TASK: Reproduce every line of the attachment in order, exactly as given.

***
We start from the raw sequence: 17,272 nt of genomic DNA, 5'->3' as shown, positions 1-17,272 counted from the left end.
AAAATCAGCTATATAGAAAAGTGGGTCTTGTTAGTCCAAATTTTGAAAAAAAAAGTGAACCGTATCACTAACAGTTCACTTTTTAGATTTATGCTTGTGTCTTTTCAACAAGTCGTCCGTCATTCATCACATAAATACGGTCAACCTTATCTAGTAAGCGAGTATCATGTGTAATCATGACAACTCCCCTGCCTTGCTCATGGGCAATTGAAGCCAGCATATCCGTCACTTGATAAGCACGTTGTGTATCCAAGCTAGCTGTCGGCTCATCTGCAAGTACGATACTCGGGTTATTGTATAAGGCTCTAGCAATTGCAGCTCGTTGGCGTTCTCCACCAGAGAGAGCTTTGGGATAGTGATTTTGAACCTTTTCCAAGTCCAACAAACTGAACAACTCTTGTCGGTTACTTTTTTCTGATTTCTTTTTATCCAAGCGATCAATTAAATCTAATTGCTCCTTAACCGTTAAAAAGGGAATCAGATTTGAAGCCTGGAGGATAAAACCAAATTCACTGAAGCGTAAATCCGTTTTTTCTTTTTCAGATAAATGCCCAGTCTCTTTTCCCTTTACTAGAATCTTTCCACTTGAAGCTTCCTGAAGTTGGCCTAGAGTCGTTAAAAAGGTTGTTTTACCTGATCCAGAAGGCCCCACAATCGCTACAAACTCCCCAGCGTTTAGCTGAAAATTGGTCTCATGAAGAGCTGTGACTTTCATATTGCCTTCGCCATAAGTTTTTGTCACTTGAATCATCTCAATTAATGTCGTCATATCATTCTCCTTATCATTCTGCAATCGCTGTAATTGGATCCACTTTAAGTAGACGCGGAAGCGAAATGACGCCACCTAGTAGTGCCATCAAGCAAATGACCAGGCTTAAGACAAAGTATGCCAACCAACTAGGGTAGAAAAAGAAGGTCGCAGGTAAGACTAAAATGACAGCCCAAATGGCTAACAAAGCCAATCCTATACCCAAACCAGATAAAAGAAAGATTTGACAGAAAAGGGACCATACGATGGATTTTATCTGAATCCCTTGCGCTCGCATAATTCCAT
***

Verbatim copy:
We start from the raw sequence: 17,272 nt of genomic DNA, 5'->3' as shown, positions 1-17,272 counted from the left end.
AAAATCAGCTATATAGAAAAGTGGGTCTTGTTAGTCCAAATTTTGAAAAAAAAAGTGAACCGTATCACTAACAGTTCACTTTTTAGATTTATGCTTGTGTCTTTTCAACAAGTCGTCCGTCATTCATCACATAAATACGGTCAACCTTATCTAGTAAGCGAGTATCATGTGTAATCATGACAACTCCCCTGCCTTGCTCATGGGCAATTGAAGCCAGCATATCCGTCACTTGATAAGCACGTTGTGTATCCAAGCTAGCTGTCGGCTCATCTGCAAGTACGATACTCGGGTTATTGTATAAGGCTCTAGCAATTGCAGCTCGTTGGCGTTCTCCACCAGAGAGAGCTTTGGGATAGTGATTTTGAACCTTTTCCAAGTCCAACAAACTGAACAACTCTTGTCGGTTACTTTTTTCTGATTTCTTTTTATCCAAGCGATCAATTAAATCTAATTGCTCCTTAACCGTTAAAAAGGGAATCAGATTTGAAGCCTGGAGGATAAAACCAAATTCACTGAAGCGTAAATCCGTTTTTTCTTTTTCAGATAAATGCCCAGTCTCTTTTCCCTTTACTAGAATCTTTCCACTTGAAGCTTCCTGAAGTTGGCCTAGAGTCGTTAAAAAGGTTGTTTTACCTGATCCAGAAGGCCCCACAATCGCTACAAACTCCCCAGCGTTTAGCTGAAAATTGGTCTCATGAAGAGCTGTGACTTTCATATTGCCTTCGCCATAAGTTTTTGTCACTTGAATCATCTCAATTAATGTCGTCATATCATTCTCCTTATCATTCTGCAATCGCTGTAATTGGATCCACTTTAAGTAGACGCGGAAGCGAAATGACGCCACCTAGTAGTGCCATCAAGCAAATGACCAGGCTTAAGACAAAGTATGCCAACCAACTAGGGTAGAAAAAGAAGGTCGCAGGTAAGACTAAAATGACAGCCCAAATGGCTAACAAAGCCAATCCTATACCCAAACCAGATAAAAGAAAGATTTGACAGAAAAGGGACCATACGATGGATTTTATCTGAATCCCTTGCGCTCGCATAATTCCAT